The Amazon Pink Dolphin’s Voice: Robert F. Kennedy Jr. Confirmed Chevron’s Ecuador pollution in powerful essay by Judith Kimerling

Robert F. Kennedy Jr. Confirmed Chevron’s Ecuador Pollution in Powerful Essay, says Amazon Defense Coalition

NEW YORK, May 7, 2012 /PRNewswire via COMTEX/ — Saw Scenes That Looked Like “War” During Trip to Remote Region of Amazon in Early 1990s

In 1990, noted environmental lawyer Robert F. Kennedy Jr. was one of the first outsiders to travel to a remote area of Ecuador’s Amazon to assess what at the time was considered one of the worst oil disasters on the planet — one created deliberately by Chevron that is now the subject of an $18 billion judgment against the oil giant.

Writing a powerful and compelling introduction for the long-forgotten 1991 book Amazon Crude, Kennedy said the environmental destruction he saw in Ecuador was “reminiscent of war.” He blasted Texaco, now owned by Chevron, for “not bringing American values” to the South American nation when it built hundreds of wells and production stations across an area of rainforest the size of Rhode Island.

Kennedy’s essay largely confirmed the horror experienced by indigenous groups in the area that resulted in the landmark $18 billion judgment against Chevron, thought to be the largest civil liability ever stemming from a trial. That judgment has become a major point of contention for numerous Chevron shareholders, has raised numerous questions about whether the oil giant is misleading investors and has prompted calls for a SEC investigation to determine if the company is complying with its disclosure obligations.

Amazon Crude was published in 1991 by the Natural Resources Defense Council, one of the leading environmental groups in the United States. It was authored by Judith Kimerling, a former environmental lawyer with the New York Attorney General’s office and now a law professor.

The book, now out of print, meticulously documented Chevron’s sub-standard operational practices in Ecuador.

In the early 1990s — well before the celebrated legal battle between indigenous groups and Chevron made global headlines in news outlets — Kennedy wrote in reference to Chevron’s operations that “nothing in my experience prepared me for the scenes I saw in the Ecuadorian Amazon…. Like most U.S. citizens, I like to believe that when American companies go abroad, American values go with them. That hasn’t happened in Ecuador.”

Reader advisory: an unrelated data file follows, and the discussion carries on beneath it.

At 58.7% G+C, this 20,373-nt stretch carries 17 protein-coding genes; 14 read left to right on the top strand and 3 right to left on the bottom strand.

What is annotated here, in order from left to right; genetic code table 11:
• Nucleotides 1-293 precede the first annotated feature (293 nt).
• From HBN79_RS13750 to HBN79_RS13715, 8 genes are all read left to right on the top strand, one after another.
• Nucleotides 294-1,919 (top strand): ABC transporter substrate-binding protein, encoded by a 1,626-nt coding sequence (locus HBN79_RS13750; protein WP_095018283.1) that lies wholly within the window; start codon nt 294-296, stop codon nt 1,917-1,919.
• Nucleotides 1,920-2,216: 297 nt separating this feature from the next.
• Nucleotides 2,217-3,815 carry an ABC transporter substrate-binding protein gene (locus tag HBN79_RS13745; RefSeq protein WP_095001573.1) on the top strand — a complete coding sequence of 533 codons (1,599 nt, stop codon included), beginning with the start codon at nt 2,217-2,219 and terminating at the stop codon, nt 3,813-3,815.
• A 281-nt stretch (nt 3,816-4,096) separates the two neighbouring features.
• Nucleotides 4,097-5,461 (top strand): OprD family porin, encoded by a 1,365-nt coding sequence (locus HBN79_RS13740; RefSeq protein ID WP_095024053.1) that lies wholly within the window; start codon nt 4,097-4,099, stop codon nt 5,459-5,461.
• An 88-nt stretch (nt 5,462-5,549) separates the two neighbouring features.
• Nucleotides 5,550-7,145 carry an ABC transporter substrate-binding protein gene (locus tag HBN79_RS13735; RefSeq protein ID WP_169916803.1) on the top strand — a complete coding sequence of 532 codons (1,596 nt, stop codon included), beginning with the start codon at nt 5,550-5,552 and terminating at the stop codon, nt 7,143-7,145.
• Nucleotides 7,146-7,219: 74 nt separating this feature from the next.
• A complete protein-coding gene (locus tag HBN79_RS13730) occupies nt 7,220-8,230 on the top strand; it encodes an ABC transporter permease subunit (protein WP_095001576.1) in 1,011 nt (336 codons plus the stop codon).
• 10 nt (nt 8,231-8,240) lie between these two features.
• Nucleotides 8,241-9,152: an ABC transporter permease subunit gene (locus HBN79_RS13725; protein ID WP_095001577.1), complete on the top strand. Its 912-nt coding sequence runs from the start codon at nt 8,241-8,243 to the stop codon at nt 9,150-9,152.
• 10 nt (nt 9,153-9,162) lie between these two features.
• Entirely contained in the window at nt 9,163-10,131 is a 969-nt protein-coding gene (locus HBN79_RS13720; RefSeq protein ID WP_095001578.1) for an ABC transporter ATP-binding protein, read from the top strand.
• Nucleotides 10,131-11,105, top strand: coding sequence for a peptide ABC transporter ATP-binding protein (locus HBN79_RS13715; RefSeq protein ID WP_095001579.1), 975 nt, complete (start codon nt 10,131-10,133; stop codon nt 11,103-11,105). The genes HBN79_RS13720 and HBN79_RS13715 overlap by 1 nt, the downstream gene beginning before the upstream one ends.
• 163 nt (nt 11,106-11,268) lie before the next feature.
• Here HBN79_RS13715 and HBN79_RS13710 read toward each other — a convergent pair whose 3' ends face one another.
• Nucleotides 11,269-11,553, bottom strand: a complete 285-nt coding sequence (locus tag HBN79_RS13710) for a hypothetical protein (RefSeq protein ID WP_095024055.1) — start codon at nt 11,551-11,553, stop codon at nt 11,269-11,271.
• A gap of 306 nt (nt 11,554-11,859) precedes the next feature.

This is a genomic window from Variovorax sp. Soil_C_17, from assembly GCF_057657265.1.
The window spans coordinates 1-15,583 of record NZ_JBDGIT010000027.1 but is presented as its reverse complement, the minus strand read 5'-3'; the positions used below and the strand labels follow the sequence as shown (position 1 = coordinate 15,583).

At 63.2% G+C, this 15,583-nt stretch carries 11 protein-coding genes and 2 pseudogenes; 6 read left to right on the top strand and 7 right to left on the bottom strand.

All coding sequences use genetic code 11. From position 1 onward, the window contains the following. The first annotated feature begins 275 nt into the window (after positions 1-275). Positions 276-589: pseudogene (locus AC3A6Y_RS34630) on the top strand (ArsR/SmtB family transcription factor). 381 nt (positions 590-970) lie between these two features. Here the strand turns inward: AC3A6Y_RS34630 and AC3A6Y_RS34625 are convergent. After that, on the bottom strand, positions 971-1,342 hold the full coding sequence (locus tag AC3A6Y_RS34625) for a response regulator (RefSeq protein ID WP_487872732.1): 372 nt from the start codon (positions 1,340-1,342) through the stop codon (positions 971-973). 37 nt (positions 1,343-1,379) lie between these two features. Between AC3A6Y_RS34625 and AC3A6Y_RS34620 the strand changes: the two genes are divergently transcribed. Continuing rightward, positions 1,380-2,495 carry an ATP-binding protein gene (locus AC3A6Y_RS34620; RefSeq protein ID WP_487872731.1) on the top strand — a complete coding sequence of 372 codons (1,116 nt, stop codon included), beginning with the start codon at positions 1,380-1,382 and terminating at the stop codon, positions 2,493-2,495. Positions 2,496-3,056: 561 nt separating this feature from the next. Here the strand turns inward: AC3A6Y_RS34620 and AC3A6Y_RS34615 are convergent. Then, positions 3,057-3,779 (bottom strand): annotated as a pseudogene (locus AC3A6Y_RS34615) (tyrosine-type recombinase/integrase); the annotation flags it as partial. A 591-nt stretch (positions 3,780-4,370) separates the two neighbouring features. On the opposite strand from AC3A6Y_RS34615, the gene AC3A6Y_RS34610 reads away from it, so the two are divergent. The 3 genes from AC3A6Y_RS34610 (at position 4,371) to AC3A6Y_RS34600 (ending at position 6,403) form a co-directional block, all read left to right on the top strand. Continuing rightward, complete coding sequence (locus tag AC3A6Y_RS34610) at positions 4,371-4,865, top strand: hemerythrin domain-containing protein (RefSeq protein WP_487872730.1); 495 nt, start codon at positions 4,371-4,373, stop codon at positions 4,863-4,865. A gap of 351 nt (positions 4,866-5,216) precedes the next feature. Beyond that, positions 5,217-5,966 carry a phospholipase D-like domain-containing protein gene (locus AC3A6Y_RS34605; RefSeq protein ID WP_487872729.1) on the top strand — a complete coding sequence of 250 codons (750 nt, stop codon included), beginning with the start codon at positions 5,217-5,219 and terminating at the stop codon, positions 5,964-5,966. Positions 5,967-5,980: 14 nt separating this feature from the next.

Kennedy said he witnessed “antiquated equipment, rusting pipelines, and uncounted toxic waste sites.” In reference to the hundreds of open-air toxic waste pits left by Chevron and other oil companies in Ecuador, he said the jungle “was broken by landscapes reminiscent of war.”

Kennedy wrote: “Past the petroleum camp, a large river, recently burned, still ran black, its banks charred… Oil wastes streamed from the broken berm of a nearby production pit.”

After meeting with several members of indigenous groups, Kennedy said that “each of them told the same story. Sick and deformed children, adults and children affected with skin rashes, headaches, dysentery and respiratory ailments, cattle dead with their stomachs rotted out, crops destroyed, animals gone from the forest and fish from the rivers and streams.”

Kennedy was well aware that what Chevron executives were doing in Ecuador would never be allowed where he lived. “They’d go to jail for that in New York,” he wrote.

He continued: “For almost twenty years, American oil companies, led by Texaco (now Chevron), have pumped oil from the Ecuadorian jungle. They have created an infrastructure that includes over 400 drill sites, hundreds of miles of roads and pipelines, and a primary pipeline that stretches 280 miles across the Andes….

“The industry’s practice [in Ecuador] of burying highly toxic drilling muds virtually assures the destruction of … groundwater aquifers, while the region’s surface water is being destroyed by pipeline spills and … pit discharges. By far the most disturbing impacts are to the quarter million forest people, including members of eight indigenous tribes who rely on the natural resources … for their survival….”

Kennedy noted that when oil exploration began in Ecuador’s Amazon most observers thought the “real threat” would be the “speculators and colonists following oil company roads to occupy tribal lands,” but Kimerling’s book made it clear Chevron’s practices have been ‘the greater threat.”

In closing, he wrote, “I reflected that the only way the Amazon will be saved is if the people who live there choose to save it.”

Not long after — in 1993 — indigenous groups and farmer communities in the area filed the class-action lawsuit against Chevron in New York, which resulted in the judgment. The trial took place in Ecuador at Chevron’s request after the company repeatedly praised the country’s court system, although now Chevron claims those courts were biased against it.

The Ecuador court found that Chevron discharged billions of gallons of toxic “water of formation” directly into the waterways used by the local inhabitants for drinking water and caused an outbreak of cancer and other oil-related diseases. See here and here. The judgment is far less than BP’s total liability for the comparatively smaller Deepwater Horizon spill in the Gulf of Mexico.